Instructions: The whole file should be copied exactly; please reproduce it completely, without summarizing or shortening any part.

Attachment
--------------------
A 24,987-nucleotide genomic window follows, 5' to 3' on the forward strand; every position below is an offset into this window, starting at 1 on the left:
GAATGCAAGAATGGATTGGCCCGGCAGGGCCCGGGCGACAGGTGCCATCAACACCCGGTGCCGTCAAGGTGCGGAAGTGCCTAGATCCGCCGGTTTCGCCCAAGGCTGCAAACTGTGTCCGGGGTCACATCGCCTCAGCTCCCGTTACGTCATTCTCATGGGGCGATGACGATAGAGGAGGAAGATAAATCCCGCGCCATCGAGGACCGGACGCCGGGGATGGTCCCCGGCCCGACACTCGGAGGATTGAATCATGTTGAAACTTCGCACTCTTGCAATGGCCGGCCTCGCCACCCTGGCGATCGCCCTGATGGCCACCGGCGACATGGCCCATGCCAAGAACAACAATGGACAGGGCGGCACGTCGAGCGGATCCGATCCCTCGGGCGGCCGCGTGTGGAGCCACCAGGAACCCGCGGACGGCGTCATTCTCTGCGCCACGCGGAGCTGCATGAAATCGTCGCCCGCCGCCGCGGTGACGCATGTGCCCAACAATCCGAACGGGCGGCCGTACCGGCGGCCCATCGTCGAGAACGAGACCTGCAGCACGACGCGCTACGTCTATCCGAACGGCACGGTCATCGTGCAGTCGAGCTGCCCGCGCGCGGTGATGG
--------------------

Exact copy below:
A 24,987-nucleotide genomic window follows, 5' to 3' on the forward strand; every position below is an offset into this window, starting at 1 on the left:
GAATGCAAGAATGGATTGGCCCGGCAGGGCCCGGGCGACAGGTGCCATCAACACCCGGTGCCGTCAAGGTGCGGAAGTGCCTAGATCCGCCGGTTTCGCCCAAGGCTGCAAACTGTGTCCGGGGTCACATCGCCTCAGCTCCCGTTACGTCATTCTCATGGGGCGATGACGATAGAGGAGGAAGATAAATCCCGCGCCATCGAGGACCGGACGCCGGGGATGGTCCCCGGCCCGACACTCGGAGGATTGAATCATGTTGAAACTTCGCACTCTTGCAATGGCCGGCCTCGCCACCCTGGCGATCGCCCTGATGGCCACCGGCGACATGGCCCATGCCAAGAACAACAATGGACAGGGCGGCACGTCGAGCGGATCCGATCCCTCGGGCGGCCGCGTGTGGAGCCACCAGGAACCCGCGGACGGCGTCATTCTCTGCGCCACGCGGAGCTGCATGAAATCGTCGCCCGCCGCCGCGGTGACGCATGTGCCCAACAATCCGAACGGGCGGCCGTACCGGCGGCCCATCGTCGAGAACGAGACCTGCAGCACGACGCGCTACGTCTATCCGAACGGCACGGTCATCGTGCAGTCGAGCTGCCCGCGCGCGGTGATGG